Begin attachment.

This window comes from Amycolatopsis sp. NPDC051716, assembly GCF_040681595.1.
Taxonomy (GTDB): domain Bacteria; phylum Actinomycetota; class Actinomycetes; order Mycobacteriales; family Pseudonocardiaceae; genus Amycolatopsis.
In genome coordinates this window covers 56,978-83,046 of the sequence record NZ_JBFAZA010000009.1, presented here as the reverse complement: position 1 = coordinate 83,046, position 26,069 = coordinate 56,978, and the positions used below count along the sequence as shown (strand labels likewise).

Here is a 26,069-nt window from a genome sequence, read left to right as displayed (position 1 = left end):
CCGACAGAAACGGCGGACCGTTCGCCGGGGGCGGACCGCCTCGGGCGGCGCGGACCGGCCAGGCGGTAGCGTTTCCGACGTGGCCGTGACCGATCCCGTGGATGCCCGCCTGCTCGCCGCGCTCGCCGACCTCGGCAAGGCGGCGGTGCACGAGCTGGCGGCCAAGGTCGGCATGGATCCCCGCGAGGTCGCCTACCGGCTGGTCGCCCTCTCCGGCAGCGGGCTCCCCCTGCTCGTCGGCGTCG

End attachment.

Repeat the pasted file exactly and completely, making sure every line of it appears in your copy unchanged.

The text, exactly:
This window comes from Amycolatopsis sp. NPDC051716, assembly GCF_040681595.1.
Taxonomy (GTDB): domain Bacteria; phylum Actinomycetota; class Actinomycetes; order Mycobacteriales; family Pseudonocardiaceae; genus Amycolatopsis.
In genome coordinates this window covers 56,978-83,046 of the sequence record NZ_JBFAZA010000009.1, presented here as the reverse complement: position 1 = coordinate 83,046, position 26,069 = coordinate 56,978, and the positions used below count along the sequence as shown (strand labels likewise).

Here is a 26,069-nt window from a genome sequence, read left to right as displayed (position 1 = left end):
CCGACAGAAACGGCGGACCGTTCGCCGGGGGCGGACCGCCTCGGGCGGCGCGGACCGGCCAGGCGGTAGCGTTTCCGACGTGGCCGTGACCGATCCCGTGGATGCCCGCCTGCTCGCCGCGCTCGCCGACCTCGGCAAGGCGGCGGTGCACGAGCTGGCGGCCAAGGTCGGCATGGATCCCCGCGAGGTCGCCTACCGGCTGGTCGCCCTCTCCGGCAGCGGGCTCCCCCTGCTCGTCGGCGTCG